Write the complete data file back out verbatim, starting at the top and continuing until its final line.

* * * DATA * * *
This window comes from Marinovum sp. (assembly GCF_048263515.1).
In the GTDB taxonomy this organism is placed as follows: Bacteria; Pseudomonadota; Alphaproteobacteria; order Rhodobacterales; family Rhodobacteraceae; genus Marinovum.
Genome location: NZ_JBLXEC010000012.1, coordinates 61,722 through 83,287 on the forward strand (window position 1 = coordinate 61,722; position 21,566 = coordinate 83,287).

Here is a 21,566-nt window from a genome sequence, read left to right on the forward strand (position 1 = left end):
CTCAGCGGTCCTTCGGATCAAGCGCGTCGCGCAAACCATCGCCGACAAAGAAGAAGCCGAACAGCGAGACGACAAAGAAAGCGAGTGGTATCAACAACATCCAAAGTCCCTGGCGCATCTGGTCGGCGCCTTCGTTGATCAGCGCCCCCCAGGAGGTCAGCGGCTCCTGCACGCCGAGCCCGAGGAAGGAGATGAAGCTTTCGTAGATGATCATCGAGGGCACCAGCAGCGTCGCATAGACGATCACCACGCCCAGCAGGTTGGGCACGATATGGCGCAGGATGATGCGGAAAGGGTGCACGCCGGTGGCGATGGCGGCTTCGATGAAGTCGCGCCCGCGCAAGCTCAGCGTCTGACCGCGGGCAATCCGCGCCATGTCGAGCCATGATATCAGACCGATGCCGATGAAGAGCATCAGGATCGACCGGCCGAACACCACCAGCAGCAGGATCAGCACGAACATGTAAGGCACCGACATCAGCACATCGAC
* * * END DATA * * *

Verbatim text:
This window comes from Marinovum sp. (assembly GCF_048263515.1).
In the GTDB taxonomy this organism is placed as follows: Bacteria; Pseudomonadota; Alphaproteobacteria; order Rhodobacterales; family Rhodobacteraceae; genus Marinovum.
Genome location: NZ_JBLXEC010000012.1, coordinates 61,722 through 83,287 on the forward strand (window position 1 = coordinate 61,722; position 21,566 = coordinate 83,287).

Here is a 21,566-nt window from a genome sequence, read left to right on the forward strand (position 1 = left end):
CTCAGCGGTCCTTCGGATCAAGCGCGTCGCGCAAACCATCGCCGACAAAGAAGAAGCCGAACAGCGAGACGACAAAGAAAGCGAGTGGTATCAACAACATCCAAAGTCCCTGGCGCATCTGGTCGGCGCCTTCGTTGATCAGCGCCCCCCAGGAGGTCAGCGGCTCCTGCACGCCGAGCCCGAGGAAGGAGATGAAGCTTTCGTAGATGATCATCGAGGGCACCAGCAGCGTCGCATAGACGATCACCACGCCCAGCAGGTTGGGCACGATATGGCGCAGGATGATGCGGAAAGGGTGCACGCCGGTGGCGATGGCGGCTTCGATGAAGTCGCGCCCGCGCAAGCTCAGCGTCTGACCGCGGGCAATCCGCGCCATGTCGAGCCATGATATCAGACCGATGCCGATGAAGAGCATCAGGATCGACCGGCCGAACACCACCAGCAGCAGGATCAGCACGAACATGTAAGGCACCGACATCAGCACATCGAC